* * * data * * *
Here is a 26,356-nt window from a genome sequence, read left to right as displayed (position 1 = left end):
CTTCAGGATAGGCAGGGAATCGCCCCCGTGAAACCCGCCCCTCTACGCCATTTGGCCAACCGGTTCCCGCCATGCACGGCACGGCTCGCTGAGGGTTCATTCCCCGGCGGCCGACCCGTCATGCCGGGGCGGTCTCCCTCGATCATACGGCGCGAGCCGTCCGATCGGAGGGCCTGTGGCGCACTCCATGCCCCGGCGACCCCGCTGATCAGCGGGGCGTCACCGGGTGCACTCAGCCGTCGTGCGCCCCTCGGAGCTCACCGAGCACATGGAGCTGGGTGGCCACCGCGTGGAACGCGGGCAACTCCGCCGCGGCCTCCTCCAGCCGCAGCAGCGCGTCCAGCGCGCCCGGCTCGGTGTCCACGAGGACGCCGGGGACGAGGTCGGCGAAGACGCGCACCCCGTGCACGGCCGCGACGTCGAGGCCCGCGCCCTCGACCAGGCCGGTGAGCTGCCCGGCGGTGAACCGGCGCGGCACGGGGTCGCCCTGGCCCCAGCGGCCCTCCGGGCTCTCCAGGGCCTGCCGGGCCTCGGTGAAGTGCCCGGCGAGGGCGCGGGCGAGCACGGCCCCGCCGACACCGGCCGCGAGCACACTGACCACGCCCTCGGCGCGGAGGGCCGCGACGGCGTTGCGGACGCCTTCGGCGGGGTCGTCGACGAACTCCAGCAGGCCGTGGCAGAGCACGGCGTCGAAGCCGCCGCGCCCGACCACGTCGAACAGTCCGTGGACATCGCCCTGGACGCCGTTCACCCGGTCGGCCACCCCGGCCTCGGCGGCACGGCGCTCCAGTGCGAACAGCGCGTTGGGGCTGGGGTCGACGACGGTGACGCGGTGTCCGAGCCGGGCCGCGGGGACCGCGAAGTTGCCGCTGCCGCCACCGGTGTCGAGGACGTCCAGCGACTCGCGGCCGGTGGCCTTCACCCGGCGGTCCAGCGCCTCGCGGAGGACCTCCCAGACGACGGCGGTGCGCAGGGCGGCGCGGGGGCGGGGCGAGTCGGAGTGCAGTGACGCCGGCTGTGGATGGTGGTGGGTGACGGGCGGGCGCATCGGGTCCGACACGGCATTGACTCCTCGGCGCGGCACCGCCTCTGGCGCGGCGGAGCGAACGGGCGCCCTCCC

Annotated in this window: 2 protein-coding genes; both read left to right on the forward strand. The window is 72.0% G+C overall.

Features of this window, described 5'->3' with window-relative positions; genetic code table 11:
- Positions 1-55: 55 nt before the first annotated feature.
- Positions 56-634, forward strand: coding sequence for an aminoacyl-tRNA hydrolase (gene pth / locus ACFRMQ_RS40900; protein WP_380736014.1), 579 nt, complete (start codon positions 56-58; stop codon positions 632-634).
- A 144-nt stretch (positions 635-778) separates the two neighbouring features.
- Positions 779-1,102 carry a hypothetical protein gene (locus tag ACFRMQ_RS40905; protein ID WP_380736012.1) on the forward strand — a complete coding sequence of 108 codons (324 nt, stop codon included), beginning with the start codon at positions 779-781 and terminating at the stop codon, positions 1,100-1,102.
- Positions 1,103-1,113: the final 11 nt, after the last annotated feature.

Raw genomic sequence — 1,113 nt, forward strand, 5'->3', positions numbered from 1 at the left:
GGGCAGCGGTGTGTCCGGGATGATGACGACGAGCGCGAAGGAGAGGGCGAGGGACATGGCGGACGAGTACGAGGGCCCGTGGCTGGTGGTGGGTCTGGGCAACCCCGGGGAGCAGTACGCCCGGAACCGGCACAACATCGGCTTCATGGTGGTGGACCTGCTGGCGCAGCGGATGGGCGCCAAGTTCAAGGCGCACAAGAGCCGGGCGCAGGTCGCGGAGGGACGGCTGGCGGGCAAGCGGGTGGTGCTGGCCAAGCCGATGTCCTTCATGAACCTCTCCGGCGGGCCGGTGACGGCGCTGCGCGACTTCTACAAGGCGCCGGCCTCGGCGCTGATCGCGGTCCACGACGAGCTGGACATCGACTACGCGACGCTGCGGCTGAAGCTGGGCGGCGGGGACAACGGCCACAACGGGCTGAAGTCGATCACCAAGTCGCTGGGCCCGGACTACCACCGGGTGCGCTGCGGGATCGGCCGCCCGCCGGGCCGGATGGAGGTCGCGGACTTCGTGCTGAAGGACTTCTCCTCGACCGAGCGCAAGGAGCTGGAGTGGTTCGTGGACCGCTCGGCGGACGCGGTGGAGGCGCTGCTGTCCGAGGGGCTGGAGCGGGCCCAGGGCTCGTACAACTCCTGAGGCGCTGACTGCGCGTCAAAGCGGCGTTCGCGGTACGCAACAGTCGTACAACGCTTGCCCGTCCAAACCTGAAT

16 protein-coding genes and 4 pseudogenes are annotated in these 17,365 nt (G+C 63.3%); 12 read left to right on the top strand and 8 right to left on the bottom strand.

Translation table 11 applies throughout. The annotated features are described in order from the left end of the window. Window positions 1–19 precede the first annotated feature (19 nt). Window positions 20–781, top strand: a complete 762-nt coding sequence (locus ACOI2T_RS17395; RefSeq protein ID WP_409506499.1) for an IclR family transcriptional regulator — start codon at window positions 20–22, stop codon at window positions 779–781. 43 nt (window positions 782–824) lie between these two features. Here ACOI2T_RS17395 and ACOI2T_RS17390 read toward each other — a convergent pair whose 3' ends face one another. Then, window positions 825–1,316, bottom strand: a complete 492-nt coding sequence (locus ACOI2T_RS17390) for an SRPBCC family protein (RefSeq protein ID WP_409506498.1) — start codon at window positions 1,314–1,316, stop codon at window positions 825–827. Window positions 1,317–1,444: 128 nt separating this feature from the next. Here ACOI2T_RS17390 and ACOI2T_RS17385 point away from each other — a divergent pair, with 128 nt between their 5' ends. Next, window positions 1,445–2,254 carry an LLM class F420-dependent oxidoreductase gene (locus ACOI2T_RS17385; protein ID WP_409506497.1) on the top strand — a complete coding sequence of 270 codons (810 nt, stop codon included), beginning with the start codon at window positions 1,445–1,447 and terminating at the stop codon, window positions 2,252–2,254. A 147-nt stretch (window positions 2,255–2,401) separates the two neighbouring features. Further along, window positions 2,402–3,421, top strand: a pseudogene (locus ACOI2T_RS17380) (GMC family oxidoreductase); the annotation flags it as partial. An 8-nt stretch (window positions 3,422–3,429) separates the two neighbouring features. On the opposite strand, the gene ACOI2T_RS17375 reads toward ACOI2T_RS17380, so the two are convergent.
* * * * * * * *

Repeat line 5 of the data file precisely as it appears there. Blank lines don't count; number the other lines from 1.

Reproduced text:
- Positions 1-55: 55 nt before the first annotated feature.